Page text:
I would argue that Aperture Priority mode is the go-to for almost anything. Now, I should probably clarify that I personally prefer to go all manual at all times (and my camera choice somewhat reflects that), but that's largely because doing so is workable for the types of photography that I tend to do in my spare time. But, in all the time I've worked in the Photography industry (which is my entire working life), it's been common practice among almost all of my peers to rely on Aperture Priority for the majority of the time.
Of course, shutter priority seems like the logical choice if you need to ensure a fast shutter speed - after all, you can dial in the speed you're after and let the camera do the rest. But, this can lead to failed exposures when the camera cannot use a wide enough aperture to achieve your desired exposure. The range of flexibility available to the camera in shutter priority is quite limited when compared to aperture priority, and the more basic the lens the more likely this is to be the case. And of course, even if you're using a lens capable of impressively wide maximum apertures, there is a high likelihood of the camera using a setting that offers less depth of field than your desired shot would require. Whereas, even the most basic camera bodies have a fairly colossal amount of flexibility at their disposal when it comes to varying shutter speed - and it doesn't vary according to the lens.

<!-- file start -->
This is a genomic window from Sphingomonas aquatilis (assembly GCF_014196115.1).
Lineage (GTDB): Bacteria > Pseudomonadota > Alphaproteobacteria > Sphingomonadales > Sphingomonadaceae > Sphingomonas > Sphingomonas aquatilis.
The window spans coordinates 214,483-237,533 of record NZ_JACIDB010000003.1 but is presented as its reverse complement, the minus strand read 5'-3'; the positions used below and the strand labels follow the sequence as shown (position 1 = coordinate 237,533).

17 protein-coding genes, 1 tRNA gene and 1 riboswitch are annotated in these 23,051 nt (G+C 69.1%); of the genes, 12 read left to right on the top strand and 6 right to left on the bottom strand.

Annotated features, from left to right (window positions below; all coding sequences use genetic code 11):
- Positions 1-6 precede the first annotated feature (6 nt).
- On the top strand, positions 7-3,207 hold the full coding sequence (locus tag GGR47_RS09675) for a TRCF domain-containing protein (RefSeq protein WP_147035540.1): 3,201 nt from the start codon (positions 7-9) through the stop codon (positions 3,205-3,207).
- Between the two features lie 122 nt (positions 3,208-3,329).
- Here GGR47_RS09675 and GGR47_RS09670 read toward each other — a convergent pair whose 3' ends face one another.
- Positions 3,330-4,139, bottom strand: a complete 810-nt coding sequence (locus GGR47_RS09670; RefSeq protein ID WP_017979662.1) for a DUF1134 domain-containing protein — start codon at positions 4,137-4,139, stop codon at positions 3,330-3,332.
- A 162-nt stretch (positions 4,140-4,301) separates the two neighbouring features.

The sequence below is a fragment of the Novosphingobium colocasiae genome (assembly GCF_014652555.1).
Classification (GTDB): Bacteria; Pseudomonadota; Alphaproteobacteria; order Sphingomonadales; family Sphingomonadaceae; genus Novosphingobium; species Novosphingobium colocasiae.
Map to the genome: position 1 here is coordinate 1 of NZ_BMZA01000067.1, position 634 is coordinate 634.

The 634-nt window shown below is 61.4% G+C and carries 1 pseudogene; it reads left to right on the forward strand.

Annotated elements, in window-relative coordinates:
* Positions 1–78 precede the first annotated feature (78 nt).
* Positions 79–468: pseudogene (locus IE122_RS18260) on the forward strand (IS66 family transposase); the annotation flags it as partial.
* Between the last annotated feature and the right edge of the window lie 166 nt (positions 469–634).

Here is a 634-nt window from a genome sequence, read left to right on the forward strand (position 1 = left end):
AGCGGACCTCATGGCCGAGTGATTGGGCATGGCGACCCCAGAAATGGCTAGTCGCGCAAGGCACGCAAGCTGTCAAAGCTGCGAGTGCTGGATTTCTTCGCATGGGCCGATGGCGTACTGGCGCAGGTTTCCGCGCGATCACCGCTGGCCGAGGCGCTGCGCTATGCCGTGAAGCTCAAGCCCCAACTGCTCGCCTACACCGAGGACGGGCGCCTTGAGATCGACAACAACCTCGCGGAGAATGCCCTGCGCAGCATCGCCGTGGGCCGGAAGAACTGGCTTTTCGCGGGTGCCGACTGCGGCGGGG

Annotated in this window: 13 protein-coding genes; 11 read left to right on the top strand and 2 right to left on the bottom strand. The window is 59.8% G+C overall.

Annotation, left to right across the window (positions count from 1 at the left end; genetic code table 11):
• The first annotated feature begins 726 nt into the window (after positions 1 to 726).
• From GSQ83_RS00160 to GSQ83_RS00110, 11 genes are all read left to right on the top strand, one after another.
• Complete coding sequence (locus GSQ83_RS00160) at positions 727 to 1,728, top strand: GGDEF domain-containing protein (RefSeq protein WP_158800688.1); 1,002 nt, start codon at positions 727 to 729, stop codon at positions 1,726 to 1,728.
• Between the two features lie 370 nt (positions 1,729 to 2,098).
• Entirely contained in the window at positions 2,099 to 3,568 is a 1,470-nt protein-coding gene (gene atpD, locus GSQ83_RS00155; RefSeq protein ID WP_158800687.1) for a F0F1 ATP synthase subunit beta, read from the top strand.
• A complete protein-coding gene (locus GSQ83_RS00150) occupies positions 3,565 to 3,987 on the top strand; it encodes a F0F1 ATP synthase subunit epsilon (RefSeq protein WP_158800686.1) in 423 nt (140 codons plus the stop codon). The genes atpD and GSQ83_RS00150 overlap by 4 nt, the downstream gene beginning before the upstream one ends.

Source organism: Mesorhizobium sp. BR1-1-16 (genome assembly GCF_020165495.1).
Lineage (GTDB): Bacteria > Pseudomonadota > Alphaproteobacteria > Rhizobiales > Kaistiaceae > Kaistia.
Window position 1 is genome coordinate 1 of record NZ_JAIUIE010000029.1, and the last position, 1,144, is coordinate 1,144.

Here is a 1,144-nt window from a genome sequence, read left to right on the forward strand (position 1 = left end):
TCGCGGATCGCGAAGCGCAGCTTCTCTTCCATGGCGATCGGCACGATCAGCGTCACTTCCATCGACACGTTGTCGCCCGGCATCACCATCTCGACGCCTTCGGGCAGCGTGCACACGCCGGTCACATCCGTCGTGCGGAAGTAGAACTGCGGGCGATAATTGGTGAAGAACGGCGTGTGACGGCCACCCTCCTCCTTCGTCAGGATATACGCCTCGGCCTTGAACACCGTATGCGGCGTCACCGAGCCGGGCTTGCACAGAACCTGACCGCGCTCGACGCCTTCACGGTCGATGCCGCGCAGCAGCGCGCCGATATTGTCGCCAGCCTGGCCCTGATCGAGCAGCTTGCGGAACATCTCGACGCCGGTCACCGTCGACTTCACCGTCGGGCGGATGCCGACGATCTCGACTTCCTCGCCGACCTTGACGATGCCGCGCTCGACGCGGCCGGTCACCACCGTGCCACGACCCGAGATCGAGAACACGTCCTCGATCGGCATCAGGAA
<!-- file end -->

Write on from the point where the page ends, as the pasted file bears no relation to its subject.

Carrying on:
Achieving the fastest viable